Research organizational solutions for storage, desk tops, and closets. This might be a larger project overall and need to be done with small goals in mind, but you want to find accessibility second nature so you easily place items where they belong instead of what is most convenient.
Piles of work papers, junk mail, old biles, magazines, newspapers, and things in need of repair (such as a shirt that has lost its button, broken toys, etc) add up quick. Although you may have some useful items in these piles, they often are forgotten about even when placed in plain site.
What to Do
Sort through work and mail to keep from missing anything important and through the rest away. Unless you want to donate magazines to a school or art center, let those go to if you have already read them. Newspapers are great table liners, compost great in the garden, and work for starting fires so be sure to get them where they will best be out of the way if you plan on using them.
Broken items that you can fix should be taken care of. If you forgot about it and don’t plan on using it, go ahead and throw it out as well. Otherwise, figure out how to get it fixed so it can be used.
Bargains are awesome, especially when they are delivered right to your front door! Box subscriptions and add-ons at brand name stores are all the rage anymore to get you to spend more and try products you may, or may not, love. It doesn’t take long, however, for these ‘extras’ to add up and create clutter.
Although you may find some amazing products and deals this way, consider in advance how to take care of items you may not like and how to store them.
What to Do
The great thing about subscriptions and brand name add-ons for discounted prices is that they generally are quality items. If you have items you know you won’t use, consider putting together little kits for homeless shelters if they are hygiene products, or gifts if they are makeup and lotions.
Throw away items you may have used but not liked, and have a place to easily access those you do so you use them and not forget about them when you place them out of site.
Find a great steal at the local grocery store and now you have enough soup to last a year? Love a certain cut of the shirt so you bought one in every color? There is nothing wrong with stocking up on food items when they have a long shelf life, or getting a steal on clothing, but you do need to remember how your own personal tastes may look a year down the road and consider if you truly need that much of anything.
What to Do
Before buying more than one of anything, be sure it is something that is going to be used. Certain foodstuffs with long shelf lives and paper products are generally good products to stock up on, but avoid anything that is not regularly used in your cooking or baking to keep it from getting lost in a pantry.
As for clothing, surplus is easy to donate at any time, and consider only picking out one of your favorite anytime you are prompted to get more. This is true of anything you end up with a surplus of whether it be crafting, cleaning supplies, etc. Also, make sure you have a place to store it so you are aware of how much you have at any given time to avoid stocking up on items you may already have.
These types of items generally surround your own aspirations to create or participate in something. Sporting equipment, crafting supplies, gardening items, saved boxes to make your kids a fort… these all are common purchases that may eventually be laid to the wayside due to changes in interest, time, or lifestyle. Reconnecting with them is a possibility, especially if you ‘forgot’ they were there and want to put them to good use.
What to Do
If you have lightly used sporting products, consider putting them on consignment if you know you won’t use them again. And consider renting equipment the next time you want to try something new.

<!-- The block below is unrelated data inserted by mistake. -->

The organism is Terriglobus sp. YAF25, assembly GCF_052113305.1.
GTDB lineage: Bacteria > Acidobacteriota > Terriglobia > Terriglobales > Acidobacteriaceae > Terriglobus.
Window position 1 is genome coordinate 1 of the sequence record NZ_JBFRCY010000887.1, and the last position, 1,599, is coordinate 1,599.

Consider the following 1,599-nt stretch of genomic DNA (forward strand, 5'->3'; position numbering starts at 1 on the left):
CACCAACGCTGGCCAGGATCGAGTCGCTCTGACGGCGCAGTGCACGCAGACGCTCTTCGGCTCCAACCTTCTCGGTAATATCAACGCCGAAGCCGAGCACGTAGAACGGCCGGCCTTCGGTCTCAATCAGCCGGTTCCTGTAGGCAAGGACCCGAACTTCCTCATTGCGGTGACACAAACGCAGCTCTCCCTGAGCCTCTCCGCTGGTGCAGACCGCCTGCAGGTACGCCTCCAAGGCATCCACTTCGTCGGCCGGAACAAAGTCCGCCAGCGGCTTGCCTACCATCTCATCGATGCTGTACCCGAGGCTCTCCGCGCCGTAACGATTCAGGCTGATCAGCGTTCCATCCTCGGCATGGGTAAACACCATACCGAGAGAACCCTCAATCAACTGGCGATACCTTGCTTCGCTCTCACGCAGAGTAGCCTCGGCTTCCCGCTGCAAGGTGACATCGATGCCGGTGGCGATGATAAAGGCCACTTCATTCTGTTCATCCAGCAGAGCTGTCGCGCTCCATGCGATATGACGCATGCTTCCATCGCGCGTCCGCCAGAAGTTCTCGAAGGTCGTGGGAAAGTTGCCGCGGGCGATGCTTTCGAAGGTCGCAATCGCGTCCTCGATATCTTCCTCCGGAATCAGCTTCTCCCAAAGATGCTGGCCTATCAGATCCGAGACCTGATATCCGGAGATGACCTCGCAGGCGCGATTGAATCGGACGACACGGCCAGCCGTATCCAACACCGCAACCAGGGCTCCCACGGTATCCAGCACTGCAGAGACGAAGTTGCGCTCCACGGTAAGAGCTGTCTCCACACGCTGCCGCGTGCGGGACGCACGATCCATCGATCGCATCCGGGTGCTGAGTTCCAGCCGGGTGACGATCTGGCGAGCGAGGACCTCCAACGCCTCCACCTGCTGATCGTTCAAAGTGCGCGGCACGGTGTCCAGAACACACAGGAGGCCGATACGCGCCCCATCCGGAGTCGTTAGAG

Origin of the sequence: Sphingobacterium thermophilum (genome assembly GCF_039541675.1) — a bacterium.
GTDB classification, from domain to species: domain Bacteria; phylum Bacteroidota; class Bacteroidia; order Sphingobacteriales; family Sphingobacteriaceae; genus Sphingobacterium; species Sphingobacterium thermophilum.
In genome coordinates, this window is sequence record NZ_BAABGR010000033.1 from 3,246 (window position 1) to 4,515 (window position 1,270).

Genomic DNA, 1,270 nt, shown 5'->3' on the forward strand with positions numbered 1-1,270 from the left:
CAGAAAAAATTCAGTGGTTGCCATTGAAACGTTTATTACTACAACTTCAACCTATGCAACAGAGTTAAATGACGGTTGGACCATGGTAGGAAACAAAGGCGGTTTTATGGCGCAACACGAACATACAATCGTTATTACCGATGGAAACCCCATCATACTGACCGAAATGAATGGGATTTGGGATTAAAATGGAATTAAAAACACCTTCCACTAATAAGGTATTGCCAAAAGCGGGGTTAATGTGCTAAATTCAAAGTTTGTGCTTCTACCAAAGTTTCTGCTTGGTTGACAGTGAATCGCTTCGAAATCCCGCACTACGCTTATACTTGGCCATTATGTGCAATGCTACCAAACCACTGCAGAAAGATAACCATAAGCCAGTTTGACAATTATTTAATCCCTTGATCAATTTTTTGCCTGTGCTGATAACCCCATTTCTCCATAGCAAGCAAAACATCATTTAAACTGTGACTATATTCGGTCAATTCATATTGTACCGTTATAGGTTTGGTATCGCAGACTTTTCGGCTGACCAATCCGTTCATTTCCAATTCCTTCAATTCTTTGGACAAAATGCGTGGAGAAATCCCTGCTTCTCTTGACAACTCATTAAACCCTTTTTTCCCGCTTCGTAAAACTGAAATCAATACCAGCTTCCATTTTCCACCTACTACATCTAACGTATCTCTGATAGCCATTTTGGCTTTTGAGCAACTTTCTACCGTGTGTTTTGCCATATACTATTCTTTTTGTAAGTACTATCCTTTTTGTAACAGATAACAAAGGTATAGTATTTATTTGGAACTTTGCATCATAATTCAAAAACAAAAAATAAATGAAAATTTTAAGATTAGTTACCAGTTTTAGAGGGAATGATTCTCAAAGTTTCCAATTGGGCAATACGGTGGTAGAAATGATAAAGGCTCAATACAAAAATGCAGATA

As for other items, if they are something you know you will use, consider creating an organized space where they are more easily remembered so you can use them. Otherwise, crafting and gardening items, boxes, etc can always be donated to local schools, children’s hospitals, or even retirement communities.
We have a tendency to hold onto items that have sentimental value. These items remind us of events, people, places, and perhaps have an emotional history attached to them. Often, they are stashed away or placed in random places for you to find a later home for.
What to Do
These items have a home with you for a reason. Putting them on display is a great way to be able to showcase their meaning to you. Small items work well in shadow boxes and display cabinets, while larger items may look well on high shelves or bookcase tops. If you simply don’t have the space or time to deal with them, but do not want to part with them, pack them away safely in a storage container so you can get them out of the way until you do have time.
Don’t think clutter is only what you can see and touch, it also can be lurking on your computer desktops, social media accounts, and phones. Just like your office desk or home, you need to organize your accounts and files electronically for easy access. Also- get rid of any apps or links you keep open that you don’t use often. You can always download them for a specific event to use when needed.
It’s not just the visual clutter on a screen that can create stress, it’s the constant reminders you may be allowing for your many accounts. Social media ‘dings’ and sounds that tell you of activity is something competing for your attention that can aid and abet the problems you may be experiencing with focus and attention.
These interruptions not only disrupt your train of thought, over time they delay your ability to switch between tasks and keep a strong working memory. It also can activate the area of your brain associated with addiction which creates patterns of disruption that can severely affect your focus, and often leads to anxiety and stress. This is especially true in younger, developing brains.
Turn off your notifications unless work or appointment related, and plug your phone in in areas that are out of your site to keep you from reaching for it on a regular basis. Parents, take control of screens with parental apps and be aware of any changes in your children’s attention span to see if it is related to electronic use.
If you have allowed clutter to enter into your life, chances are you suffer from some form of inattention and stress because of it. The important thing is to recognize it and make a plan to become more organized and help cut down on the habits you have that allow it to continue. Too much clutter, and constant exposure to it can lead to even worse mental and physical ailments over time, so it definitely is worth taking control of.
If you have any questions or comments, please let us know below. And, as always, please share!